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August 26, 2009 1:40 AM   Subscribe

NinteenthCenturyLiteratureFilter: Why do upper-class types in classic novels always seem so incredibly frail?

I've long wondered about this, and a recent reading of Wuthering Heights brought the question to the forefront of my mind again. It seems like almost every character in that novel gets some kind of long, wasting illness, often incurable, filled with weakness and fever and confinement to bed for weeks or months. Sometimes it's from exposure, sometimes from emotional shock, and sometimes because they were "born frail". Other examples would be the profusion of fainting spells (though that can partially be explained by tight corsets, I'd imagine), and conditions such as 'nervous exhaustion' and 'brain fever'. This is obviously not confined to the aforementioned novel, as I've seen it in stories from Dickens to Doyle to Austen and Wilke and beyond.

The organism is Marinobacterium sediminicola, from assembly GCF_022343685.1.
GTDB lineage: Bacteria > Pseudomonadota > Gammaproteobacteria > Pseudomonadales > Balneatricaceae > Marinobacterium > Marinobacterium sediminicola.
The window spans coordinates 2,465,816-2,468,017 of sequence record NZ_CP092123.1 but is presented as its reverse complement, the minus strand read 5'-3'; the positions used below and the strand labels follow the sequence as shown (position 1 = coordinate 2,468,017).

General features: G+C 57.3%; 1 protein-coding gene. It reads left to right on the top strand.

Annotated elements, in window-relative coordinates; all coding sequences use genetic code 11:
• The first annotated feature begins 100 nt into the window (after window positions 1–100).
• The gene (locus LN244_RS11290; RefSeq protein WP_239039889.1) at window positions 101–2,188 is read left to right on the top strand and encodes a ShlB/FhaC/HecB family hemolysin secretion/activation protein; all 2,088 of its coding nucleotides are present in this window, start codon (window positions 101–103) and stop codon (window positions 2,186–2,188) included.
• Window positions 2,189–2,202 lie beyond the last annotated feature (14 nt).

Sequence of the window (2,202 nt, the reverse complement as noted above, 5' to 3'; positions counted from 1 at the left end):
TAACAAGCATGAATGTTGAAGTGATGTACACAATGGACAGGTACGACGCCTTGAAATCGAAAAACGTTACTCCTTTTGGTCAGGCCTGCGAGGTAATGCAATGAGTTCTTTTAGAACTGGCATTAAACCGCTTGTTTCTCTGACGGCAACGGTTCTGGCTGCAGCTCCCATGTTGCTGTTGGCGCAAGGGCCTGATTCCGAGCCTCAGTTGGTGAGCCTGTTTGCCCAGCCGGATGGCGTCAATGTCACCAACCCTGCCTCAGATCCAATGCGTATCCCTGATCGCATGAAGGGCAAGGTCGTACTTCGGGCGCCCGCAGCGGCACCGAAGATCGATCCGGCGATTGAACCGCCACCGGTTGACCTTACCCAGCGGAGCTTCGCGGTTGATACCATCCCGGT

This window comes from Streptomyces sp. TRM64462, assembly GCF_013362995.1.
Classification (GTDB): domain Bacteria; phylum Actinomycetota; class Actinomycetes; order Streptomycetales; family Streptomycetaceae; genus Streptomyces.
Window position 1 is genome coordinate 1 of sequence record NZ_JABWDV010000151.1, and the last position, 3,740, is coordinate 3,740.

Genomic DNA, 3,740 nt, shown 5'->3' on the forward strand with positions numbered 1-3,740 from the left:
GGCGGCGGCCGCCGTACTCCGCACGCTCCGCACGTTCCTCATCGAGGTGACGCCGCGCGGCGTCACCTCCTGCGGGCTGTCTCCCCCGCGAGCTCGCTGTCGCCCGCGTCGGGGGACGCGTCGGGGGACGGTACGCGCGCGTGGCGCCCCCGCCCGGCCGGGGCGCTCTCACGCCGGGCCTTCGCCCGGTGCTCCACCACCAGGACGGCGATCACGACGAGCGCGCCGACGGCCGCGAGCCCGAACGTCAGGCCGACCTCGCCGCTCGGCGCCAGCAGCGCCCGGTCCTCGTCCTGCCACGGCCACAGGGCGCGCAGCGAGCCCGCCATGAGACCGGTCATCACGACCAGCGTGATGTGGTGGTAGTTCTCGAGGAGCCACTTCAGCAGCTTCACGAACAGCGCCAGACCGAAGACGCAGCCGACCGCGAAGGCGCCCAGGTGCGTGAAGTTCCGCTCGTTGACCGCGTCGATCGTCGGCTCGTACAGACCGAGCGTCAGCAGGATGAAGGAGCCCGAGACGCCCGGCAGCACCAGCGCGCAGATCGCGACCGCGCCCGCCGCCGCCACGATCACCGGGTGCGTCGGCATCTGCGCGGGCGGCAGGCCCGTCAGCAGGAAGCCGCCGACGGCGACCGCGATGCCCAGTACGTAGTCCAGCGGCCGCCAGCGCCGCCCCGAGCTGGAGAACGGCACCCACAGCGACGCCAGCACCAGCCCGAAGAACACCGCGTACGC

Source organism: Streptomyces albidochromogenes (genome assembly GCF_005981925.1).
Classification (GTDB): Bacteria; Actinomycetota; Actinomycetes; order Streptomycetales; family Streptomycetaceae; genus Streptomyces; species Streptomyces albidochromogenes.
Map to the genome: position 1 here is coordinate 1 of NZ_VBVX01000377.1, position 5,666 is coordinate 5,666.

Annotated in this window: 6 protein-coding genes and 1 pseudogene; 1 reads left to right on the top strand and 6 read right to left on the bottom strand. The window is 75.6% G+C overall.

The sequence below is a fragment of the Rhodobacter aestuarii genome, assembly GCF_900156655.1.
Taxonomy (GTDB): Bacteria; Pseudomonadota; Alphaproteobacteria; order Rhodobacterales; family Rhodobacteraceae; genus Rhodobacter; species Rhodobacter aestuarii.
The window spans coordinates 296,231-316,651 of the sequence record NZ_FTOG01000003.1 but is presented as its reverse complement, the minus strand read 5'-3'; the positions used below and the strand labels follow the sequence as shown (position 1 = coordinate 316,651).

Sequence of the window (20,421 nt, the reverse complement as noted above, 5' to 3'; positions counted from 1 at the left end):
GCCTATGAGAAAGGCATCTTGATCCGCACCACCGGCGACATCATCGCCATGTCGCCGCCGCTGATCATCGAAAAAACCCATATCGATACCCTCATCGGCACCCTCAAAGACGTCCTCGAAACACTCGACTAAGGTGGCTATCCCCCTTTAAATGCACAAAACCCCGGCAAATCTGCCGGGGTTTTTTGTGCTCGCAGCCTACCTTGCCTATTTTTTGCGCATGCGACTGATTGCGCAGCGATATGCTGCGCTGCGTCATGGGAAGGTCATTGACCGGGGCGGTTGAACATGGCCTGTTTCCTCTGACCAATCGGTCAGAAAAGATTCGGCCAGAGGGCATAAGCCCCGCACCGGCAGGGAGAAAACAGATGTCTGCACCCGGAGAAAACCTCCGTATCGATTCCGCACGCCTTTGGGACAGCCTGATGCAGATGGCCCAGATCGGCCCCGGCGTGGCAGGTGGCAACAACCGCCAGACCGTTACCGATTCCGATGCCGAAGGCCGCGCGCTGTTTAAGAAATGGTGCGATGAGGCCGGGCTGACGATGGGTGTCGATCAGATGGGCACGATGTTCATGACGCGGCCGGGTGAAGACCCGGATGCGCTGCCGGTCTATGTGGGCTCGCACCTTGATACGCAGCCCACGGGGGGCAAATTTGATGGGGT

What's the explanation for this? Were people just less healthy, or more fragile, back in the day? It seems much less common with the lower classes (again, in literature), so is this just a case of the wealthier types being melodramatic, or so accustomed to a sedate life that a relatively small thing could cause such an upset? I'd love to know, as this has baffled me since I was a child.
posted by the luke parker fiasco to Health & Fitness (17 answers total) 12 users marked this as a favorite
 
Inbreeding / Drafty mansions / Lack of aerobic exercise & exposure to sunlight ?
posted by @troy at 1:46 AM on August 26, 2009


Frailty was considered a status symbol in those times.
posted by 0xFCAF at 1:53 AM on August 26, 2009


Prior to antibiotics, I suppose many people had chronic infections that just lingered for months or even years. (Also, life expectancy was around 38 years.)
posted by Rhomboid at 2:30 AM on August 26, 2009


(Also, life expectancy was around 38 years)

Thats a good example of lying with statistics. Victorians lived just as long as we did. That is assuming they survived their childhood (i.e. living past age 10) - since infant mortality was a lot higher.

To answer the original question. Don't discount the prevalence of tuberculosis.
posted by vacapinta at 2:49 AM on August 26, 2009


Victorians lived just as long as we did

Okay, remove infancy and early childhood from the equation. There's still a huge difference. Life expectancy at age 10, 1847: 55 years. Life expectancy at age 10, 2006: 80 years.
posted by Rhomboid at 3:06 AM on August 26, 2009